Thursday, April 09, 2015
World of Tomorrow
WORLD OF TOMORROW (Don Hertzfeldt, 2015)
Don Hertzfeldt reflects on mortality with his first digitally animated short WORLD OF TOMORROW. Four-year-old Emily (Winona Mae) receives a communication from a third generation clone of herself (Julia Pott) who lives in the distant future. Using time travel she brings the child, who she calls Emily Prime, to 227 years from now.
WORLD OF TOMORROW considers a time in which the technological singularity resulting in the immortality of human consciousness has been achieved. Physical death is overcome through uploading memories to clones or, if one so chooses, a hard drive. As he similarly studied in his three-short compilation feature IT’S SUCH A BEAUTIFUL DAY, Hertzfeldt provides a humorous perspective that seeks to balance the existential despair of what is to come for every living being and childlike wonder at the beauty surrounding us.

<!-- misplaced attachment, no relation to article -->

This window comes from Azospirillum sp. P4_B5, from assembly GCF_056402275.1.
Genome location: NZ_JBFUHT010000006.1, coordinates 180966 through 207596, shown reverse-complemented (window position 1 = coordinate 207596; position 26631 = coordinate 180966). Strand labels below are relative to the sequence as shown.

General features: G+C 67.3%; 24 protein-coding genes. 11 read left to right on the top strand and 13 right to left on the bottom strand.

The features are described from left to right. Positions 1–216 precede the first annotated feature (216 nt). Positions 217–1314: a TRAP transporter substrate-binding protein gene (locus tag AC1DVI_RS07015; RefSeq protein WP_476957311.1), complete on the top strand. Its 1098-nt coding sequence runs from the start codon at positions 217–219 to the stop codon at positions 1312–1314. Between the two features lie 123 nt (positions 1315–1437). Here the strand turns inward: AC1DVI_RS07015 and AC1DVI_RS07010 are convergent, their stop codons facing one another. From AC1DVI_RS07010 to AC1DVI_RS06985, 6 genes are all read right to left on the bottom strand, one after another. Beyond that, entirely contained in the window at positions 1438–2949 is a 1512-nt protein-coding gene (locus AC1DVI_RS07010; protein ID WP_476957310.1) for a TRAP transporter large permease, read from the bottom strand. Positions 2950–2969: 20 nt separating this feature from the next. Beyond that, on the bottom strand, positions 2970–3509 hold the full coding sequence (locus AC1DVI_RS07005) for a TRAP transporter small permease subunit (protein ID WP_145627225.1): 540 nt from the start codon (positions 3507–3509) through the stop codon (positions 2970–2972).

Clone Emily has experienced some generation loss, which is more common with analog media than the digital sources from which she has derived. Her desire to regain and relive in lost memories strikes a poignant note representative of the times when wishing to appreciate better those moments that may have been undervalued as they were being lived. Emily Prime, on the other hand, operates on a more instinctual level. She blurts out direct, simple responses to the stimuli in her environment and possesses no concept, and thus no fear, of the abstract ideas and concerns her future self shares. While not as polar opposite in ages like the caricatures of the old man whose year is ending and the New Year’s baby, these Emilys are essentially the same person concurrently contemplating the life behind and ahead.
Hertzfeldt teases humanity’s fondness for devoting precious minutes to inanity, something increasingly driven by the technological distractions around us. Working in the digital realm for the first time allows the stick figure animator to crowd his frames with all manner of slick distractions in light and color. His imagined outernet, an externalized, three dimensional version of the internet, makes tangible the ephemeral things that can remove us from the space we occupy. In WORLD OF TOMORROW Hertzfeldt frets about what forthcoming days, weeks, months, and years hold, yet he reminds himself and us to retain the openness for awe and discovery through mundane and troubling times.